Six interdependent work streams were organized to address the foundational aspects of bundled payment program development. This manuscript focuses on the efforts of the first work team, clinical opportunity development. Pursuant to its objectives, analysts from a variety of departments collaborated to develop the data architecture required to analyze spending and utilization across the episode. The analyses were conducted in 2 phases: the first using the claims of the integrated health system’s health plan to develop baseline pricing given clinical opportunities to increase the efficiency of care delivery, and the second using charge detail from a financial decision support system to understand opportunities to reduce spending, resulting in an estimated target price.
Phase 1: Using Administrative Claims to Understand Procedural and Medical Episode Costs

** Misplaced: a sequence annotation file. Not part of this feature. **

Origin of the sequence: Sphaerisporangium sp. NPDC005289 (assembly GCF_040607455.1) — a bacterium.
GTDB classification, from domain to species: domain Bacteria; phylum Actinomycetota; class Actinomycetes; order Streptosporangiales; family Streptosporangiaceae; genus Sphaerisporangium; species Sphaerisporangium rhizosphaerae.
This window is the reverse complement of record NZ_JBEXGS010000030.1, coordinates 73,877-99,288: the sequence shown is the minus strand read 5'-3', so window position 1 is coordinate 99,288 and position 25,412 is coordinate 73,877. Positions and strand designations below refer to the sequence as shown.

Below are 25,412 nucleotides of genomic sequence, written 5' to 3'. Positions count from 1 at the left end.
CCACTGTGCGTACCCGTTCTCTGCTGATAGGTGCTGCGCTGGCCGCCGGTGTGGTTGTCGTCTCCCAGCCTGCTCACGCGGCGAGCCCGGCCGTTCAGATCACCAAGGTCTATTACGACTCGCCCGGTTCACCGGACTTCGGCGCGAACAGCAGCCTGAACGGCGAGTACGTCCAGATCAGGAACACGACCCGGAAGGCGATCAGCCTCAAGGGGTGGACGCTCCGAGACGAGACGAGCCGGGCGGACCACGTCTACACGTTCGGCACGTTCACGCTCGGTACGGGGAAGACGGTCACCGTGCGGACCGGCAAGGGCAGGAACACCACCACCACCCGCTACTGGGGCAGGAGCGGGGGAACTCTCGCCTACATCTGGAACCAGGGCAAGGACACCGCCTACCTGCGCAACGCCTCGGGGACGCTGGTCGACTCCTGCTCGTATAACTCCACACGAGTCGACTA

In the first phase, the analytic team submitted an administrative claims file to its analytic business associate, Aver Inc, in December 2016. Aver applied bundle methodologies to the claims using the episode of care definitions developed by PROMETHEUS Analytics maintained by Altarum. The PROMETHEUS algorithm provided logic to group claims into episode phases such as preprocedure, procedure, and post procedure. PROMETHEUS’ Episodes of Care Definition Summary Descriptions are only available to licensees and partners of PROMETHEUS Analytics, but their format is described generally in the literature.7 Using the methodology, Aver produced initial high-level results for 90 episodes in March 2017. In 1 case, the team chose to use the CMS bundle definition of an episode as opposed to the PROMETHEUS definition since the operations team was already participating in the same bundle for the Medicare fee-for-service population and did not want multiple definitions for the same episode. The analytic team validated the initial results in SAS 9.4 (SAS Institute), shared them with the integrated health system’s clinical leaders to obtain feedback on the components of each bundle, and by April 2017 prioritized 29 episodes of care for bundled payment development consideration based upon existing volume and potential clinical variation.